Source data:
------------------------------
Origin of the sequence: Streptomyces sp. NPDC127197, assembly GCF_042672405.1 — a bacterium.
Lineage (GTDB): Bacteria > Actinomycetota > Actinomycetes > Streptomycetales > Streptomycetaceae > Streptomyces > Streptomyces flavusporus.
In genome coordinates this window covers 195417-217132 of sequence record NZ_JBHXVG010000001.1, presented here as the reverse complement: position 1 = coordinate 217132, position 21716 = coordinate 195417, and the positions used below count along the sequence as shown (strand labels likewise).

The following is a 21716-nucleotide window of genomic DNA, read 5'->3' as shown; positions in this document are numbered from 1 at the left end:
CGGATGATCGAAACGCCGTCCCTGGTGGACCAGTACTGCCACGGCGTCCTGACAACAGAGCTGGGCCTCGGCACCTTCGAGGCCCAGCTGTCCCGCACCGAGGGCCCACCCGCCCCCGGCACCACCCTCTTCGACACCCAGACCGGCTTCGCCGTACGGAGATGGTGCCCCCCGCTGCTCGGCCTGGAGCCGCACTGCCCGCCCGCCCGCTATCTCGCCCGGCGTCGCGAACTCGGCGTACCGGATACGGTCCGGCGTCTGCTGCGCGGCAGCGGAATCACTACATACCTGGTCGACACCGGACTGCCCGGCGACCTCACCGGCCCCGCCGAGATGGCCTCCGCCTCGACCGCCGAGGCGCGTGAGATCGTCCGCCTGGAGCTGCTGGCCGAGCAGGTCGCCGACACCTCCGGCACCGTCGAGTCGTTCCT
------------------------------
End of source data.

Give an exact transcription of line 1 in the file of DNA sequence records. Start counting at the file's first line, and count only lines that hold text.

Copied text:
Origin of the sequence: Streptomyces sp. NPDC127197, assembly GCF_042672405.1 — a bacterium.